Another way to find weak points is to examine the application layer by layer, considering the vulnerability categories in each. For example, if parameter attacks, identity attacks, and man-in-the-middle attacks are meaningful threats to your API security, which they commonly are, review the ways you can reduce the security risks associated with them.

Rank the risks

Next, calculate the risk of each relevant threat associated with the application. There are a number of ways to calculate this risk. OWASP, for instance, offers a threat modeling methodology you can use for threat prioritization.

Mitigate and control

Once youʼve identified and ranked the risks, consider how to mitigate them. A best practice is to implement the principle of least privilege for all APIs, no matter what method they expose. If you decide to expose a new service to third parties or to the public, use mapping rules to allow only the HTTP verbs and API paths instead of allowing full access, as this might make undocumented or untracked features discoverable.

Other API security mitigation strategies include validating parameters and applying rigorous authentication and authorization. Validating parameters involves sanitizing all incoming data to confirm it’s valid and won’t cause harm, and validating against a strict schema that describes permissible inputs to the system. Applying rigorous authentication and authorization includes basing authorization on a broad identity context, such as incoming IP address, access time windows, device identification, geolocation, and so on. In addition, make sure to implement and manage user and application identity separately.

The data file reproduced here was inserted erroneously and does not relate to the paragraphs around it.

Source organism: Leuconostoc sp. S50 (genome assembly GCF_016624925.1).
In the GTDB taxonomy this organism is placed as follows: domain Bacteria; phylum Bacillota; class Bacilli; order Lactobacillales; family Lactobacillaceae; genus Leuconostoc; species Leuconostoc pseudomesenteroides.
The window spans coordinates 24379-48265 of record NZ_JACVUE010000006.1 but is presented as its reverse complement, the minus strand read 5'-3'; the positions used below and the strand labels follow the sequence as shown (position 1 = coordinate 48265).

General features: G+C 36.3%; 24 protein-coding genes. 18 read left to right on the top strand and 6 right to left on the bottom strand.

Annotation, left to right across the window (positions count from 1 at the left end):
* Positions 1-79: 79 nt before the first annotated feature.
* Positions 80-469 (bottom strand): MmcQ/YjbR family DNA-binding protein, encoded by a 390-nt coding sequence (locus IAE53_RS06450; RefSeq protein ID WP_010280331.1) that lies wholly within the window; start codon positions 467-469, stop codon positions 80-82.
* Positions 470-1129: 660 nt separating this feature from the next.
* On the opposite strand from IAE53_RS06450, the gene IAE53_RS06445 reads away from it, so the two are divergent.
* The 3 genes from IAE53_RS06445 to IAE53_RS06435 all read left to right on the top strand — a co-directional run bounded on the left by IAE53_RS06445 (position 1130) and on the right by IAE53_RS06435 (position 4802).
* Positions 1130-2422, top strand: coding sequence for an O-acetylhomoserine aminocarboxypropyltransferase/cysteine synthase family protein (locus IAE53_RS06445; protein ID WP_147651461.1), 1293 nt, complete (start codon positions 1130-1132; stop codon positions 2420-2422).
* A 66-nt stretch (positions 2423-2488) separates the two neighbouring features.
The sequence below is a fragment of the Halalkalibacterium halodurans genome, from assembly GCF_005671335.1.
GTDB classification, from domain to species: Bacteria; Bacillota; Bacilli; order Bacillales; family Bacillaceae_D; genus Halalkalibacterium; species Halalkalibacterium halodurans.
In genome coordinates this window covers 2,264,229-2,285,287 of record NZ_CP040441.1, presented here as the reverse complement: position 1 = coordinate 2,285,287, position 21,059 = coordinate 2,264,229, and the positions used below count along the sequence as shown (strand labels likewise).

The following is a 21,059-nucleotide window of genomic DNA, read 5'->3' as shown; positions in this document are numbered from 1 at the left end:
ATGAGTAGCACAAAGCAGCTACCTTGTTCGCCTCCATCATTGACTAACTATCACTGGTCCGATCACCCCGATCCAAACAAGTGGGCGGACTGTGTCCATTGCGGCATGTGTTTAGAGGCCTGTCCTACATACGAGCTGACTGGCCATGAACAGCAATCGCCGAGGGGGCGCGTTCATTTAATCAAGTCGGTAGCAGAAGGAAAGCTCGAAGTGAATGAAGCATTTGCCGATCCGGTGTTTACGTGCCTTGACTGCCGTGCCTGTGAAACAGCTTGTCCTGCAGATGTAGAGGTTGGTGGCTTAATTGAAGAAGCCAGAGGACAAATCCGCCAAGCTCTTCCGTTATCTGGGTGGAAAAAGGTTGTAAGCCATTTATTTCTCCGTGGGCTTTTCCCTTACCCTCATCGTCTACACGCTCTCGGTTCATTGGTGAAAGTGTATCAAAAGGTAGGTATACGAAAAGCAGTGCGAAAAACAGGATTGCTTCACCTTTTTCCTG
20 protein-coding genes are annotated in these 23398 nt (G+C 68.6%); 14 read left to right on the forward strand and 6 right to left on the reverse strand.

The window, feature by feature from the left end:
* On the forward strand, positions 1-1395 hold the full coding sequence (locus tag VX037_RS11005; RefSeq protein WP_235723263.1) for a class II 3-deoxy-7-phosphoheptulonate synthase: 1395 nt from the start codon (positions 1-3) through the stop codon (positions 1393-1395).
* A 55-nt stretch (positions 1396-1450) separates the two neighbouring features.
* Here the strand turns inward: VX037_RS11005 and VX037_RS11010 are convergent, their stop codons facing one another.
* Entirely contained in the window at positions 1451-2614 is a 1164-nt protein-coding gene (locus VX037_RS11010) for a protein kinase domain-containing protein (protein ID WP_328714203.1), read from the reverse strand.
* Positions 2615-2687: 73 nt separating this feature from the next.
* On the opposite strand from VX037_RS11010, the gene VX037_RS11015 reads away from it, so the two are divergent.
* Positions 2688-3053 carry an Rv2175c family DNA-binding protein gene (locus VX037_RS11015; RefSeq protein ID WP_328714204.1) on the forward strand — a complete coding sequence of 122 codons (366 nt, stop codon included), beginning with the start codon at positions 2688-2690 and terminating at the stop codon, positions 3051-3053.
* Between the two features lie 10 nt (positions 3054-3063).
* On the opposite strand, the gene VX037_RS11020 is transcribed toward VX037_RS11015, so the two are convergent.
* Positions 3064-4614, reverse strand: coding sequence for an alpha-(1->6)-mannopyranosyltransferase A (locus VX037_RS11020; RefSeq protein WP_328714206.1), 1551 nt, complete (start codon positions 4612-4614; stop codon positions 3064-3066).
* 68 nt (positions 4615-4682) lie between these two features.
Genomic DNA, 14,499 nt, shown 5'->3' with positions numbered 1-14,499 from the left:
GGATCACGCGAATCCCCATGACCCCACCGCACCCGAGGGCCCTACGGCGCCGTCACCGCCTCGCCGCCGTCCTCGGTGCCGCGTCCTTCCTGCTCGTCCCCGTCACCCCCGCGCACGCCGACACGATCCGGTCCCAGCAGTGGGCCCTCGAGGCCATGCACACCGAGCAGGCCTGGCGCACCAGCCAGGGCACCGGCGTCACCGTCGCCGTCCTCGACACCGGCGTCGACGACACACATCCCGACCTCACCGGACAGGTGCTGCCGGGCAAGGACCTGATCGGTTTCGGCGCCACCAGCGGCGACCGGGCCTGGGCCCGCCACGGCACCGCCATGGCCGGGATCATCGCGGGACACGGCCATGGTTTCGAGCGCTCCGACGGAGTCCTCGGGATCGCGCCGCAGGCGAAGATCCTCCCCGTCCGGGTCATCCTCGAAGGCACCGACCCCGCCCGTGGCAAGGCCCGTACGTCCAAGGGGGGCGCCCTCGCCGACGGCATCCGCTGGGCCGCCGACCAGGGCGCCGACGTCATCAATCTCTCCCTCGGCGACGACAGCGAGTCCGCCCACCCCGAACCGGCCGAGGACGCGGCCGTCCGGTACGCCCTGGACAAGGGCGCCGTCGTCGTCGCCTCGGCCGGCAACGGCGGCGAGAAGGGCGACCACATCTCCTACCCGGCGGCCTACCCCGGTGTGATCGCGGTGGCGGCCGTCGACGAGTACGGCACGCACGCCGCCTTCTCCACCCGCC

Security engineers should provide a series of countermeasures to ensure developers address all security aspects of issues during the development process. Be sure to evaluate your organizationʼs individual circumstances and scale so security implementation costs are appropriately matched to the expected business risk.

Commit to maintenance

Investing in API security is part of the bigger picture of more effective application security. While the steps above can help set teams up for successful threat modeling, itʼs a continuous cycle—it doesn’t end when an application is deployed or delivered. Once you’ve completed a model and identified the risks, those risks need to be mitigated. Once you’ve mitigated the risks, you need to regularly validate and maintain the model. Threat models should be reviewed and updated on an ongoing basis, resulting in design, implementation, and configuration updates. This should continue throughout the applicationʼs life cycle. Ideally, youʼll integrate threat modeling into your software development life cycle for continuous delivery using an automated CI/CD pipeline. This will ensure security is enforced at every stage of the application development process in an automated fashion.

You know you’re doing it right when you’ve taken steps to identify and rank risks, secure access points, mitigate threats, and ensure the security costs don’t outweigh the potential risks. This approach should leave organizations feeling confident and secure in their production applications.

This article includes contributions from Bolesław Dawidowicz and Hugo Guerrero Olivares, members of Red Hat’s middleware and application Services team, and from Guy Gutman and Judy Kelly, members of Red Hat’s product security team.

About the author

Lucy Kerner is the senior principal security global technical evangelist and strategist at Red Hat, and was previously the senior cloud solutions architect for the North America public sector team. She has over 15 years of experience in software and hardware development and as a presales solutions architect.